Virgin Atlantic Boeing Collides with British Airways Plane at Heathrow Airport

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In an unexpected turn of events this past Saturday, a Virgin Atlantic Boeing 787-9 jet met with a minor accident on the bustling tarmac of London’s Heathrow Airport. The incident involved the Virgin Atlantic jet coming in inadvertent contact with a stationary British Airways plane.

The trouble arose not in flight, but on the ground, as the majestic Boeing 787-9 was being maneuvered away from its position at Terminal 3. Sighs of relief resonated across the airport as it was confirmed that there were no passengers onboard, and thus no injuries were reported. The British Airways plane too was unoccupied, making the encounter less consequential than it could have been.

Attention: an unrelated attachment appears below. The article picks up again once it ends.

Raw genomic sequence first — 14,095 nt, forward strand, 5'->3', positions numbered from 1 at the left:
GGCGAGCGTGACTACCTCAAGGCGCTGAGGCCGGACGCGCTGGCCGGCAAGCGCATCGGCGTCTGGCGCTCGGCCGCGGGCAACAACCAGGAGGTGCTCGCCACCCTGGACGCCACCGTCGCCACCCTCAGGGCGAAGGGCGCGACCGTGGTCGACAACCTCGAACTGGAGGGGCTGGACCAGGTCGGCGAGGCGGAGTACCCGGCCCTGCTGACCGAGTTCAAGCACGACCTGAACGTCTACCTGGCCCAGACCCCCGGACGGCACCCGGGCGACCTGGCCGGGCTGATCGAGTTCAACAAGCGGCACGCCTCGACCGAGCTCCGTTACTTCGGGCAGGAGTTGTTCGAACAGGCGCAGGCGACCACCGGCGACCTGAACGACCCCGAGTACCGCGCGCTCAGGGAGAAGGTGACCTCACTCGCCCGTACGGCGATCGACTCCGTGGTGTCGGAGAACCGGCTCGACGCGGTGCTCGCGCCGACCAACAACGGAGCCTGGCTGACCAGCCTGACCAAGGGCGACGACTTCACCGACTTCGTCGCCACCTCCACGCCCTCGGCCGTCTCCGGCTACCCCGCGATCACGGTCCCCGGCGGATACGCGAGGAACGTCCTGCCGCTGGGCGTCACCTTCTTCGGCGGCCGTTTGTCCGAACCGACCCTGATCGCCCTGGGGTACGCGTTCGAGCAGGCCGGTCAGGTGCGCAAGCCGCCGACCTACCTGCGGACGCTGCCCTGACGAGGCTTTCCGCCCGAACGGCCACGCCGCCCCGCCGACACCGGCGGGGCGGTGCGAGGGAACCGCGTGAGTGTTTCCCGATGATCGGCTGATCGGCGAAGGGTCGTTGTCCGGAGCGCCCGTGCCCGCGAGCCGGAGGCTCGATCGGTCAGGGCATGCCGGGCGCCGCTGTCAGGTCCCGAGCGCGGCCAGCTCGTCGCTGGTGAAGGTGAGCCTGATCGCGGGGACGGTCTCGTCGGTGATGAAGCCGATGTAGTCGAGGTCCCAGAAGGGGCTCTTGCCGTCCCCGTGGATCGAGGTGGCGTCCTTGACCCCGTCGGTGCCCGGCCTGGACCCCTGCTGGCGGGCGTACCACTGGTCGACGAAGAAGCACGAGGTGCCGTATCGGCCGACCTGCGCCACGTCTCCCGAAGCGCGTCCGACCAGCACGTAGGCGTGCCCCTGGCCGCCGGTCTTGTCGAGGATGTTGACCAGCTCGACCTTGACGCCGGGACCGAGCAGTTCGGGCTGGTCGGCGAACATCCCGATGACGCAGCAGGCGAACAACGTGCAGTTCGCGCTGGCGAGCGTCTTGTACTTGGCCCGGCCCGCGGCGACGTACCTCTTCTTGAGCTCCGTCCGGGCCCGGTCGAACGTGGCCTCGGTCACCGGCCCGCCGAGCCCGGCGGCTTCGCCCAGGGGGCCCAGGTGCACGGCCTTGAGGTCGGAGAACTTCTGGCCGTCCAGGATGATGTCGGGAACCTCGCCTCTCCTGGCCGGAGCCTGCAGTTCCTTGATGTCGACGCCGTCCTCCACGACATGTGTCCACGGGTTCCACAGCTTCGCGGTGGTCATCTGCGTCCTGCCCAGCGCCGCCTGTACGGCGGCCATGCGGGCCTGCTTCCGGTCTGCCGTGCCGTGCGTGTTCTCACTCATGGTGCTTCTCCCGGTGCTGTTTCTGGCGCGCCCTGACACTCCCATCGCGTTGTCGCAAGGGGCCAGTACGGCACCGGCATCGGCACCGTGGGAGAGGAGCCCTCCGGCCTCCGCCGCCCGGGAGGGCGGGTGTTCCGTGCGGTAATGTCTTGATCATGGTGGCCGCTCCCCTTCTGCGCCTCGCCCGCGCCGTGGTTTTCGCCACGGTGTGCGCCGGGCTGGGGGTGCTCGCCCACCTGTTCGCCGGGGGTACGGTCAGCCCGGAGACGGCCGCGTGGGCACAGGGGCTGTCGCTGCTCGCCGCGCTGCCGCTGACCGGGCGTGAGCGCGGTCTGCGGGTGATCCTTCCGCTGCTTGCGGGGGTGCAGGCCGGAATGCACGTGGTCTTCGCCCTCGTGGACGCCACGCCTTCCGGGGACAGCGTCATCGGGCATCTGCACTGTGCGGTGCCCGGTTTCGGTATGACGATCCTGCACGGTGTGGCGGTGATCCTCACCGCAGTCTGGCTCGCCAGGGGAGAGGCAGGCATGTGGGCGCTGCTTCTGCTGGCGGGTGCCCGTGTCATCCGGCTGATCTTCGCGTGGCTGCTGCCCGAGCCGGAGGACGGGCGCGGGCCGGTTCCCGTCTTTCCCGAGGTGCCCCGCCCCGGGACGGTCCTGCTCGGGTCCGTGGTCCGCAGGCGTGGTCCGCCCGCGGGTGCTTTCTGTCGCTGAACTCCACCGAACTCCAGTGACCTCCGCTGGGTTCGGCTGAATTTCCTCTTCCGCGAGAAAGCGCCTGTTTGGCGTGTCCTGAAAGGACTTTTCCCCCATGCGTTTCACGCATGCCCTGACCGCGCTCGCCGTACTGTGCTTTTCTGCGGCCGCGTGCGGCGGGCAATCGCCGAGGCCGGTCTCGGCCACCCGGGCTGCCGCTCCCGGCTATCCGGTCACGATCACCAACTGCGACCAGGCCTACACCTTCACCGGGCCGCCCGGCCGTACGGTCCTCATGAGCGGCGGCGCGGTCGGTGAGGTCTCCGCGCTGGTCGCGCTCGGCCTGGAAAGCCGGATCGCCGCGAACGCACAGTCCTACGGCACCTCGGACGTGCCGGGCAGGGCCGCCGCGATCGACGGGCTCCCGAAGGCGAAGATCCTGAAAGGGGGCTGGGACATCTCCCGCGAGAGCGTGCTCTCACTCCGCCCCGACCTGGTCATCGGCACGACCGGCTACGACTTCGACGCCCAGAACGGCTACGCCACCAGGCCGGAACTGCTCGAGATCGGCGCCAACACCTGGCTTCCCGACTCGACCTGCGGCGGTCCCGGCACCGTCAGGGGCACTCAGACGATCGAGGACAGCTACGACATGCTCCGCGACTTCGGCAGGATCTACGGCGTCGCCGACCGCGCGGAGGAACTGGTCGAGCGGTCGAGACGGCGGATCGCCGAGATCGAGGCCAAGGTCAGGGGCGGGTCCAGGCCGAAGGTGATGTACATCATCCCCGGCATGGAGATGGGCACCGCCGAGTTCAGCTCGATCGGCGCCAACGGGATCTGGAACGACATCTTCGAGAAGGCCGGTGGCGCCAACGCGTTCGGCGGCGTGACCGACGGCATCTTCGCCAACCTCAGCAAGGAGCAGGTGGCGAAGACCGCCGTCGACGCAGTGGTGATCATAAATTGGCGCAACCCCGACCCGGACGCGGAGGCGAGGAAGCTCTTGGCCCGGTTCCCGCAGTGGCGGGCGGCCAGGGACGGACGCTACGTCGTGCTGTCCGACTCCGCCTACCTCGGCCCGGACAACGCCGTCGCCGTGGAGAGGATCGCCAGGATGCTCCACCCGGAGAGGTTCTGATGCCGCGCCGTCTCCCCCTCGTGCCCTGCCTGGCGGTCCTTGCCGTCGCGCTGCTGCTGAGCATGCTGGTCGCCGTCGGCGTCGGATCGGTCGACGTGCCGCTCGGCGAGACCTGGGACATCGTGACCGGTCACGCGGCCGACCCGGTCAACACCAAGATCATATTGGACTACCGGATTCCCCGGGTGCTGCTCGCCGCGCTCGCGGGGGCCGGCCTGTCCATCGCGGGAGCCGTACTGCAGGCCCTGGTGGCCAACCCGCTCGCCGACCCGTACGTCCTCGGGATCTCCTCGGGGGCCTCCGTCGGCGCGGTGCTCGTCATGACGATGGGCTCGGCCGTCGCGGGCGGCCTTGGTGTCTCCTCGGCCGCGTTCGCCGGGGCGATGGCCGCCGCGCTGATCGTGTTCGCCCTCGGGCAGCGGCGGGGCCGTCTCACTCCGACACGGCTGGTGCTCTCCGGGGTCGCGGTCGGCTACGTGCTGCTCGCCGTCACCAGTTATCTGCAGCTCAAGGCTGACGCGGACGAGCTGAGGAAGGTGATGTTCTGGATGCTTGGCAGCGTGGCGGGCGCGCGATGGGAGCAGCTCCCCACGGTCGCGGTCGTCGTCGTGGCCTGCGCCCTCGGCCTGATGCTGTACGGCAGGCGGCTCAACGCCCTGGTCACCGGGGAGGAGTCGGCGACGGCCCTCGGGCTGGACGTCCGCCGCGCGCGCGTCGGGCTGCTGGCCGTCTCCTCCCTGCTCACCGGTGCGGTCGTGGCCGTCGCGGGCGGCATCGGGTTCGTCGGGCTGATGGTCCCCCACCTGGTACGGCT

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The spectacle quickly drew the attention of those nearby, erupting into frenzied social media buzz. Onlookers captured the peculiar incident of the touching wingtips surrounded by fire trucks, instantly punctuating digital newsfeeds with their snapshots.

In the face of the unforeseen incident, Virgin Atlantic confidently stepped up, announcing a “full and thorough investigation” into the matter. The airline disclosed its immediate action plan, involving rigorous maintenance checks by their well-trained engineering teams. In the meantime, the affected Boeing 787-9 has been benched from service until further notice.

British Airways chimed in with their own announcement, revealing that their engineers were scrutinizing the involved aircraft for potential damage. Remarkably, despite the disruption, operations at the busy Heathrow Airport continued unscathed. Heathrow officials confirmed, “No passenger injuries have been reported and we do not anticipate there to be any ongoing impact to airport operations.”

Although the incident engendered a slight commotion, it remained confined to the concerned aircrafts, not spreading to the passengers or interrupting the regular flow of airport activities. For now, the focus remains on uncovering the cause of the mishap whilst applauding the prompt actions taken by Virgin Atlantic, British Airways, and Heathrow Airport.